Sometimes, fsck is able to recover file data, but it cannot find a reference to the file on the filesystem. Basically, it is a file without a name. If fsck is faced with this situation, it places these files in the /lost+found directory so that you can manually try to figure out what the file is.

After running fsck, look to see if anything has been placed in that directory:

cd /lost+found

If there are files in this directory, you will want to see if you can identify them. Often, these are files that you had deleted anyways, but were still being used when the system crashed. It is worth checking them though to be sure.

If your filesystem is noticeably broken still, or if the boot fails when changing back to the normal kernel, you will need to continue to the next section to continue recovery operations.

Attempt Recovery with a Recovery ISO

When recovery with the fsck kernel fails, you will need to go a step farther in your recovery efforts. The next step is to attempt to rescue the system with a recovery ISO.

While users do not have the ability to mount a recovery ISO from the console, the DigitalOcean support staff can mount one for your Droplet if you are experiencing problems and have attempted recovery with the kernel first.

Power off your Droplet in the safest way available to you. Use this command if you have access to the command line:

sudo poweroff

If you do not have access to the command line, just use the "Power Off" button from the control panel.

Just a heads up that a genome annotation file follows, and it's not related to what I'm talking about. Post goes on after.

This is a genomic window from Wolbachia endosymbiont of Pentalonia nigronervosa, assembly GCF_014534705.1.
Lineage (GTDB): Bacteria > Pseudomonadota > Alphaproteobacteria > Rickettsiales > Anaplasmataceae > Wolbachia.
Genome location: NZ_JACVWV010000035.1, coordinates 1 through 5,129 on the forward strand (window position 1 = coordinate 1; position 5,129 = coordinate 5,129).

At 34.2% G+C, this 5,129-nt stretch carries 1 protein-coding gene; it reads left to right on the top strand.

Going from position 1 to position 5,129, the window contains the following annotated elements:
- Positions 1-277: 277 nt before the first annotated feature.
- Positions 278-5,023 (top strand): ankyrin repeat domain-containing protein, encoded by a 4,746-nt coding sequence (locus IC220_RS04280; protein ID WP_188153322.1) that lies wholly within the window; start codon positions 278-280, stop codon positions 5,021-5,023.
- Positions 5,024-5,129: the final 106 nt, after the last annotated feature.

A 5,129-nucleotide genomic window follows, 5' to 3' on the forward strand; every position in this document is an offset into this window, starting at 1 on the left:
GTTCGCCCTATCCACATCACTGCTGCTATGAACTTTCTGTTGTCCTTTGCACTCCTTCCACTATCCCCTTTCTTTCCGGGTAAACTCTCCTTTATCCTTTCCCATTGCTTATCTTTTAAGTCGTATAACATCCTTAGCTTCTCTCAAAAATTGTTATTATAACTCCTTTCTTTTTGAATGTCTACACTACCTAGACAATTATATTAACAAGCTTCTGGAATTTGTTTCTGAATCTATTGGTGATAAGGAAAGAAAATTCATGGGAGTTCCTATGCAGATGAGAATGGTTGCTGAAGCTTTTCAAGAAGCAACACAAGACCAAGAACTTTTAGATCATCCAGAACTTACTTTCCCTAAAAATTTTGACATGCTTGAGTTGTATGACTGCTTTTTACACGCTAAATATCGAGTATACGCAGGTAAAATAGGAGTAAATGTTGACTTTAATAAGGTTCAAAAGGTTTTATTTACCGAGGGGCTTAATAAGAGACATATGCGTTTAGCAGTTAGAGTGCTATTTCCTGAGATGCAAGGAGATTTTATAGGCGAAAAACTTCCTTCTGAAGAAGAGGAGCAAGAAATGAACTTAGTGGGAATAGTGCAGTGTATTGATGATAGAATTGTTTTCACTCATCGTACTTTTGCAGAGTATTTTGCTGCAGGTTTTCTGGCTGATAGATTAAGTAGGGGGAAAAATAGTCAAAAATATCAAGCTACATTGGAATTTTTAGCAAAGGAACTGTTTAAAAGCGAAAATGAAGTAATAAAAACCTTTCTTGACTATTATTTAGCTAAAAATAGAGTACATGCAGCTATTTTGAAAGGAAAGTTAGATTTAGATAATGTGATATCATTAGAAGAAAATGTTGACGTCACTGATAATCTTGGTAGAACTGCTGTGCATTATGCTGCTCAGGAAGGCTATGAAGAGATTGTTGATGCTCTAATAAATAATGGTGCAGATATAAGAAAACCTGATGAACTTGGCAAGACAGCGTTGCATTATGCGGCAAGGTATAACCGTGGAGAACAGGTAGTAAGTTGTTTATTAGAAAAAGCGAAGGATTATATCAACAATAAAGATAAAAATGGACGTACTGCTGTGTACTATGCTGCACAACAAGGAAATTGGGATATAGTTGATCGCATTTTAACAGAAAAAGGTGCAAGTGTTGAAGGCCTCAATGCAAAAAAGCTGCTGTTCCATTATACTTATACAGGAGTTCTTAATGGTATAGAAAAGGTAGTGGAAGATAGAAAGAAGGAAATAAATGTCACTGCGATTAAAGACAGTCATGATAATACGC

In the control panel, click on the "Support" button on the left-hand navigation bar. In the upper-right corner, click "New Ticket".

Fill out the message with information about what you have tried and that you would like to attempt recovery with the recovery ISO image:

DigitalOcean new support ticket

When you receive a response that the recovery ISO has been enabled on your Droplet, boot the Droplet if it is still off and access your VPS by clicking on the "Console Access" button again.

Once connected to the console you should see a main menu like the one below:
recovery menu

Set Up Networking in the Recovery Environment

The standard ISO that DigitalOcean uses for recovery will configure networking automatically on droplets in regions which support droplet meta-data. In other regions you will have to enter your network details manually.

We will use the information under the "Public Network" section displayed beneath the console window during this configuration: